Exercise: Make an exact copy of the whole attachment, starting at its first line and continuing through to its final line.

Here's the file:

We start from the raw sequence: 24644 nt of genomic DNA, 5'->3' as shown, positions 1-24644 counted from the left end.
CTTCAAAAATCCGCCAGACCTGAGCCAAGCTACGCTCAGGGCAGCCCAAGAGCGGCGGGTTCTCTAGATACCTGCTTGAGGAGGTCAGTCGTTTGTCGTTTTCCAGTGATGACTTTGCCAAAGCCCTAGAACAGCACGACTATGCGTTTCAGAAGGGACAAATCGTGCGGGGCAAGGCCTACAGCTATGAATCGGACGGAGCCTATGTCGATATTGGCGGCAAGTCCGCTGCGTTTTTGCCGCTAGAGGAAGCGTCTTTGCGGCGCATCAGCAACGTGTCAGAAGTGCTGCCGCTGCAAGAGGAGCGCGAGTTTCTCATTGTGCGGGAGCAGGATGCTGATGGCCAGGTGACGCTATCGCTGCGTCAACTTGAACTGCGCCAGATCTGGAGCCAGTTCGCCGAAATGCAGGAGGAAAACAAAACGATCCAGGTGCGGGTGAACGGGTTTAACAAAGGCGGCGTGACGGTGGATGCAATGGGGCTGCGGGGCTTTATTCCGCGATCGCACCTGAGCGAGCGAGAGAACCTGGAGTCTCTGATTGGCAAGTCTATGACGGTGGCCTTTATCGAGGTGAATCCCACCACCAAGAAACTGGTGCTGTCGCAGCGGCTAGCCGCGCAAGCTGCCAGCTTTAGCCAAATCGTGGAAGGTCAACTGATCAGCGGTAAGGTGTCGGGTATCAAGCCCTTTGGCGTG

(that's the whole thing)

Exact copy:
We start from the raw sequence: 24644 nt of genomic DNA, 5'->3' as shown, positions 1-24644 counted from the left end.
CTTCAAAAATCCGCCAGACCTGAGCCAAGCTACGCTCAGGGCAGCCCAAGAGCGGCGGGTTCTCTAGATACCTGCTTGAGGAGGTCAGTCGTTTGTCGTTTTCCAGTGATGACTTTGCCAAAGCCCTAGAACAGCACGACTATGCGTTTCAGAAGGGACAAATCGTGCGGGGCAAGGCCTACAGCTATGAATCGGACGGAGCCTATGTCGATATTGGCGGCAAGTCCGCTGCGTTTTTGCCGCTAGAGGAAGCGTCTTTGCGGCGCATCAGCAACGTGTCAGAAGTGCTGCCGCTGCAAGAGGAGCGCGAGTTTCTCATTGTGCGGGAGCAGGATGCTGATGGCCAGGTGACGCTATCGCTGCGTCAACTTGAACTGCGCCAGATCTGGAGCCAGTTCGCCGAAATGCAGGAGGAAAACAAAACGATCCAGGTGCGGGTGAACGGGTTTAACAAAGGCGGCGTGACGGTGGATGCAATGGGGCTGCGGGGCTTTATTCCGCGATCGCACCTGAGCGAGCGAGAGAACCTGGAGTCTCTGATTGGCAAGTCTATGACGGTGGCCTTTATCGAGGTGAATCCCACCACCAAGAAACTGGTGCTGTCGCAGCGGCTAGCCGCGCAAGCTGCCAGCTTTAGCCAAATCGTGGAAGGTCAACTGATCAGCGGTAAGGTGTCGGGTATCAAGCCCTTTGGCGTG